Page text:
Services: Career and Education Opportunities in Grand Rapids, Michigan
Services: Services Managers take care of directing the operations of the nation's service industries. From food to real estate to gambling, they supervise the people who provide us with the services we use every day.
Grand Rapids is located in Kent County, Michigan. It has a population of over 193,396, which has shrunk by 2.2% over the last ten years. The cost of living index in Grand Rapids, 81, is well below the national average. New single-family homes in Grand Rapids cost $98,700 on average, which is far less than the state average. In 2008, forty-three new homes were built in Grand Rapids, down from ninety-two the previous year.
The three most popular industries for women in Grand Rapids are health care, educational services, and accommodation and food services. For men, it is construction, transportation equipment, and educational services. The average travel time to work is about 19 minutes. More than 23.8% of Grand Rapids residents have a bachelor's degree, which is lower than the state average. The percentage of residents with a graduate degree, 8.0%, is lower than the state average.
The unemployment rate in Grand Rapids is 15.4%, which is greater than Michigan's average of 14.3%.
The percentage of Grand Rapids residents that are affiliated with a religious congregation, 52.9%, is more than both the national and state average. Church of Jesus Christ, Immanuel Church and Trinity Church are among the churches located in Grand Rapids. The most prominent religious groups are the Catholic Church, the Christian Reformed Church in North America and the Reformed Church in America.
Grand Rapids is home to the Kent Country Club and the Walker Juvenile Court as well as Comstock Riverside Park and Richmond Park. Visitors to Grand Rapids can choose from Hampton Inn Grand Rapids, Hampton Inn Grand Rapids/North- Mi and Hampton Inn Fax for temporary stays in the area.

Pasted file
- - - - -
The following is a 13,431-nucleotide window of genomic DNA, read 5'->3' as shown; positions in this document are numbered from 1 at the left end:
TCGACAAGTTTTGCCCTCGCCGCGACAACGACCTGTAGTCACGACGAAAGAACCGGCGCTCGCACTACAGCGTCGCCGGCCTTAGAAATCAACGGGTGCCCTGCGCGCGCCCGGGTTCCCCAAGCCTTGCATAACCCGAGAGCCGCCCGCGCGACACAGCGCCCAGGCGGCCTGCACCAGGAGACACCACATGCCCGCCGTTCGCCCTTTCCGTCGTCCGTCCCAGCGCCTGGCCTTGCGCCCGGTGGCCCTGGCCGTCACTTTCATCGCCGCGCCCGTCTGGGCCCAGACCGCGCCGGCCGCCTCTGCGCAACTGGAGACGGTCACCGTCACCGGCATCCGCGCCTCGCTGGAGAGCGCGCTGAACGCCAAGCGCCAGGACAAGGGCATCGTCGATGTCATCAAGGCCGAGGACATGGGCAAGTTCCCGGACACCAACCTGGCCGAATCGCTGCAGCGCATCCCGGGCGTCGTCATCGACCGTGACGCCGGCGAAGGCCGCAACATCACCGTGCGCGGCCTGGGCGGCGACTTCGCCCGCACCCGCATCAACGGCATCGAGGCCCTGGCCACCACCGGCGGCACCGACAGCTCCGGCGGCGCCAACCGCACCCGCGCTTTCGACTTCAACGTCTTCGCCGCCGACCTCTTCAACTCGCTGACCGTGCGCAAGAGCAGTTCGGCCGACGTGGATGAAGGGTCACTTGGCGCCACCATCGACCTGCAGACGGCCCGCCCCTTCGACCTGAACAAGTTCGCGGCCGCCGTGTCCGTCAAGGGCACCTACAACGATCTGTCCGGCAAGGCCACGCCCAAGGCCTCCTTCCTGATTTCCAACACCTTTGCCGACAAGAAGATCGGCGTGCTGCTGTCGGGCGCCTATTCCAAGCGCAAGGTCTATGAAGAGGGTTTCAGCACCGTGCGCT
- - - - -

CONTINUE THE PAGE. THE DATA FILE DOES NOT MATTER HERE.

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CAREERS WITHIN: Services
Food Service Managers plan, direct, or coordinate activities of an organization or department that serves food and beverages. Food Service Managers need to look for ways to help others. They also need to think through complex problems and develop a critical analysis of the situation and possible solutions.
Funeral Directors perform various tasks to arrange and direct funeral services, such as coordinating transportation of body to mortuary for embalming, interviewing family or other authorized person to arrange details, selecting pallbearers, procuring official for religious rites, and providing transportation for mourners. Funeral Directors need to note the reactions and responses of others in both work and social situations. They also need to speak clearly and communicate with others.
Hotel or Motel Managers plan, direct, or coordinate activities of an organization or department that provides lodging and other accommodations. Hotel or Motel Managers need to pay attention to ongoing situations and monitor them as they develop. They also need to listen well to others and take in their information and issues.
Sales Managers direct the actual distribution or movement of a product or service to the customer. Sales Managers need to pay attention to ongoing situations and monitor them as they develop. They also need to note the reactions and responses of others in both work and social situations.